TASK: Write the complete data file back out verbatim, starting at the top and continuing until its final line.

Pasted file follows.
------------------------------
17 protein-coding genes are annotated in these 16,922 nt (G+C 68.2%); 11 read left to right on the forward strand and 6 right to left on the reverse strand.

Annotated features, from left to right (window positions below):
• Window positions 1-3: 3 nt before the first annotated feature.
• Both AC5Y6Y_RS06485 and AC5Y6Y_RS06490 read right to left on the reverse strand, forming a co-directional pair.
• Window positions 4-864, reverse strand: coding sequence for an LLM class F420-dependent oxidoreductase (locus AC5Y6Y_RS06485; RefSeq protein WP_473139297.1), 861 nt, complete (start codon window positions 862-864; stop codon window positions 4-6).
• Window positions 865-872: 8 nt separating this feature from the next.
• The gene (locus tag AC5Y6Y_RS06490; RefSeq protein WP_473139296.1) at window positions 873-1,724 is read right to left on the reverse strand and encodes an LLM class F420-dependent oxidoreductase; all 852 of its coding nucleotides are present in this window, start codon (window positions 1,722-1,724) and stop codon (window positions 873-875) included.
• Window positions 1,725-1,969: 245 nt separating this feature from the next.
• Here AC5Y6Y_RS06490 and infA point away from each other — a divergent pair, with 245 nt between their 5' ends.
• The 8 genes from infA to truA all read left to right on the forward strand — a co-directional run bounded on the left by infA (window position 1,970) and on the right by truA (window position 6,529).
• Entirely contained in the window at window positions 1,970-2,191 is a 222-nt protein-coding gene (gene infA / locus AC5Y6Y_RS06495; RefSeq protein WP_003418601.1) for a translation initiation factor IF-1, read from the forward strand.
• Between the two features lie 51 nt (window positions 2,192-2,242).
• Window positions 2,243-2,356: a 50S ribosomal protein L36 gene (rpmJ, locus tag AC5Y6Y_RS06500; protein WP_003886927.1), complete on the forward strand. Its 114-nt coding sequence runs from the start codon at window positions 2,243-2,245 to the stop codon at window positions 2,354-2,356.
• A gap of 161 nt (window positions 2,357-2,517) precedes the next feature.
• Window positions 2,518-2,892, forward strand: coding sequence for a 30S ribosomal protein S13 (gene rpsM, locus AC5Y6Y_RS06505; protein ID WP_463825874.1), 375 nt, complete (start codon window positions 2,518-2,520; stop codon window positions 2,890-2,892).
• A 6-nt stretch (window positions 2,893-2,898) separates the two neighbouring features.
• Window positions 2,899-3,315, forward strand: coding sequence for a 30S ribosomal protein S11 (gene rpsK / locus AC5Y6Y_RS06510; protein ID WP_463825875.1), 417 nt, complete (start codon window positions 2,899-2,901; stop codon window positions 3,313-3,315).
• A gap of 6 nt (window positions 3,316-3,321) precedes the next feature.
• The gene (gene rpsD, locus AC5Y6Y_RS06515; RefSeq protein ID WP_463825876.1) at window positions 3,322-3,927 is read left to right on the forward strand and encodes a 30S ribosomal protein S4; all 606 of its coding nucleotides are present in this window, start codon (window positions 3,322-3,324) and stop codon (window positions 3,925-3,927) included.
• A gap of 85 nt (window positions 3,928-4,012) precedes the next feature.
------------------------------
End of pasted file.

17 protein-coding genes are annotated in these 16,922 nt (G+C 68.2%); 11 read left to right on the forward strand and 6 right to left on the reverse strand.

Annotated features, from left to right (window positions below):
• Window positions 1-3: 3 nt before the first annotated feature.
• Both AC5Y6Y_RS06485 and AC5Y6Y_RS06490 read right to left on the reverse strand, forming a co-directional pair.
• Window positions 4-864, reverse strand: coding sequence for an LLM class F420-dependent oxidoreductase (locus AC5Y6Y_RS06485; RefSeq protein WP_473139297.1), 861 nt, complete (start codon window positions 862-864; stop codon window positions 4-6).
• Window positions 865-872: 8 nt separating this feature from the next.
• The gene (locus tag AC5Y6Y_RS06490; RefSeq protein WP_473139296.1) at window positions 873-1,724 is read right to left on the reverse strand and encodes an LLM class F420-dependent oxidoreductase; all 852 of its coding nucleotides are present in this window, start codon (window positions 1,722-1,724) and stop codon (window positions 873-875) included.
• Window positions 1,725-1,969: 245 nt separating this feature from the next.
• Here AC5Y6Y_RS06490 and infA point away from each other — a divergent pair, with 245 nt between their 5' ends.
• The 8 genes from infA to truA all read left to right on the forward strand — a co-directional run bounded on the left by infA (window position 1,970) and on the right by truA (window position 6,529).
• Entirely contained in the window at window positions 1,970-2,191 is a 222-nt protein-coding gene (gene infA / locus AC5Y6Y_RS06495; RefSeq protein WP_003418601.1) for a translation initiation factor IF-1, read from the forward strand.
• Between the two features lie 51 nt (window positions 2,192-2,242).
• Window positions 2,243-2,356: a 50S ribosomal protein L36 gene (rpmJ, locus tag AC5Y6Y_RS06500; protein WP_003886927.1), complete on the forward strand. Its 114-nt coding sequence runs from the start codon at window positions 2,243-2,245 to the stop codon at window positions 2,354-2,356.
• A gap of 161 nt (window positions 2,357-2,517) precedes the next feature.
• Window positions 2,518-2,892, forward strand: coding sequence for a 30S ribosomal protein S13 (gene rpsM, locus AC5Y6Y_RS06505; protein ID WP_463825874.1), 375 nt, complete (start codon window positions 2,518-2,520; stop codon window positions 2,890-2,892).
• A 6-nt stretch (window positions 2,893-2,898) separates the two neighbouring features.
• Window positions 2,899-3,315, forward strand: coding sequence for a 30S ribosomal protein S11 (gene rpsK / locus AC5Y6Y_RS06510; protein ID WP_463825875.1), 417 nt, complete (start codon window positions 2,899-2,901; stop codon window positions 3,313-3,315).
• A gap of 6 nt (window positions 3,316-3,321) precedes the next feature.
• The gene (gene rpsD, locus AC5Y6Y_RS06515; RefSeq protein ID WP_463825876.1) at window positions 3,322-3,927 is read left to right on the forward strand and encodes a 30S ribosomal protein S4; all 606 of its coding nucleotides are present in this window, start codon (window positions 3,322-3,324) and stop codon (window positions 3,925-3,927) included.
• A gap of 85 nt (window positions 3,928-4,012) precedes the next feature.